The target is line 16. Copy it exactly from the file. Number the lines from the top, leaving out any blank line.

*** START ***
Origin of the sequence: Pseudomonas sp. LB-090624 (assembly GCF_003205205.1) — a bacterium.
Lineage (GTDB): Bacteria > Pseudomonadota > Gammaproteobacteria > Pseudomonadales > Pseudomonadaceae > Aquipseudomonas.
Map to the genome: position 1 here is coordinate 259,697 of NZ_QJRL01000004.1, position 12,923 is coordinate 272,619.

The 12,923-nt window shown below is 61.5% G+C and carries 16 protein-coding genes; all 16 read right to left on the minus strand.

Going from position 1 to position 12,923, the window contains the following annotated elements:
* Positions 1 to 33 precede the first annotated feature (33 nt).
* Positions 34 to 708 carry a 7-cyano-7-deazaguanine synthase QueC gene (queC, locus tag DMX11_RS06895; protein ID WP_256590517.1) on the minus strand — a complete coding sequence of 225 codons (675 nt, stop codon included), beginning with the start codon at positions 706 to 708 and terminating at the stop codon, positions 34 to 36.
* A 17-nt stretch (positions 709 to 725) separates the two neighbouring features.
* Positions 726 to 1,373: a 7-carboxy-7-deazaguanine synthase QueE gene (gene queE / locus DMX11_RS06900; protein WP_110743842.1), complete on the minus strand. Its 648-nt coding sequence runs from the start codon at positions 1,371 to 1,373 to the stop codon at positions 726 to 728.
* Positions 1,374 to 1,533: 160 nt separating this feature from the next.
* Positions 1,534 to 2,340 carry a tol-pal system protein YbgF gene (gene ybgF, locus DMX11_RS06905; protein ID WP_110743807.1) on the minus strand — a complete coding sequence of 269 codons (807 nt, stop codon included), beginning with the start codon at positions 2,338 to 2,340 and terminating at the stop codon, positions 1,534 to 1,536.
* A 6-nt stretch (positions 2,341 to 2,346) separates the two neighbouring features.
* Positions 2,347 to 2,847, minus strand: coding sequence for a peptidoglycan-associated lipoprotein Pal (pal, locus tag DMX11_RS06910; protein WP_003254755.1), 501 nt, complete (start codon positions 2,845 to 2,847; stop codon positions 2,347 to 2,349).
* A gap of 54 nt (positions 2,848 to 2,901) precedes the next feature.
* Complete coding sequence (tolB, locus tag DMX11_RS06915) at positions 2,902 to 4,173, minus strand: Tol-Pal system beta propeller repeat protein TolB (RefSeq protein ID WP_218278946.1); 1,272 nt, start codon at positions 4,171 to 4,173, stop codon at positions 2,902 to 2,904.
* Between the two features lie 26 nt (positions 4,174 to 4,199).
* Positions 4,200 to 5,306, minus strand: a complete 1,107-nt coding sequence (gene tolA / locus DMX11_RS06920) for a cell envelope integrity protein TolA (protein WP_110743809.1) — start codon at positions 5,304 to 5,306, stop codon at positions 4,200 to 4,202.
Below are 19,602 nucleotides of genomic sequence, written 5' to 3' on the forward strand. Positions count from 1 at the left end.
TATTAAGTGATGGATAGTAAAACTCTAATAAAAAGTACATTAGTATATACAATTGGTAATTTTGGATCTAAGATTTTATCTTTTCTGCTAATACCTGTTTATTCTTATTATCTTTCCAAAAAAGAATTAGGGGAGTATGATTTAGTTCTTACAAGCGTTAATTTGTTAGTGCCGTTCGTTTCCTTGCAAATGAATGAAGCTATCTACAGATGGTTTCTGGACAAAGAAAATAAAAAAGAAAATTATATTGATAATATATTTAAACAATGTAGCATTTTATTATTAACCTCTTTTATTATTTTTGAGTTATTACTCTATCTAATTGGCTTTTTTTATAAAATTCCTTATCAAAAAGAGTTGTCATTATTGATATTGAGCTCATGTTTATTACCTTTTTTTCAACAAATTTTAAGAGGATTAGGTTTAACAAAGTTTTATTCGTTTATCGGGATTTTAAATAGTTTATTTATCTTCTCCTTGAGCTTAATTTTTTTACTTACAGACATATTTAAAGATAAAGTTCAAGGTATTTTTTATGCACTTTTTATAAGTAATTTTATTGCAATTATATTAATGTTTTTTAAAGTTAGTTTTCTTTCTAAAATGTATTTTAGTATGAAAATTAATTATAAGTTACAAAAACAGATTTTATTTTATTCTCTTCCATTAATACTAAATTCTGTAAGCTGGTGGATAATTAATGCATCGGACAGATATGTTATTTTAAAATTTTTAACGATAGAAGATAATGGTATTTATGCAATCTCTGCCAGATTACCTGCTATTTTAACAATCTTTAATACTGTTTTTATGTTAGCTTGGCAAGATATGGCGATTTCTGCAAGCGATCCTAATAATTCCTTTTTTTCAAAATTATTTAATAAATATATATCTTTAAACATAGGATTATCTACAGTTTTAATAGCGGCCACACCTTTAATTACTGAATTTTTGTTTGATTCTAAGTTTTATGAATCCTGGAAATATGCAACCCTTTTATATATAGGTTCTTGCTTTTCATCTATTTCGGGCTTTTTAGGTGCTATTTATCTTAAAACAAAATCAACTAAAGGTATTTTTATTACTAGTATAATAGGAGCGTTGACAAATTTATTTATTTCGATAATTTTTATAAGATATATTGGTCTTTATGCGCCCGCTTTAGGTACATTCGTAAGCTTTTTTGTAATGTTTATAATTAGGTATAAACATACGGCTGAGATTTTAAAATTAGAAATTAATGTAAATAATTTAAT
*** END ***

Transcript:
* Between the two features lie 26 nt (positions 4,174 to 4,199).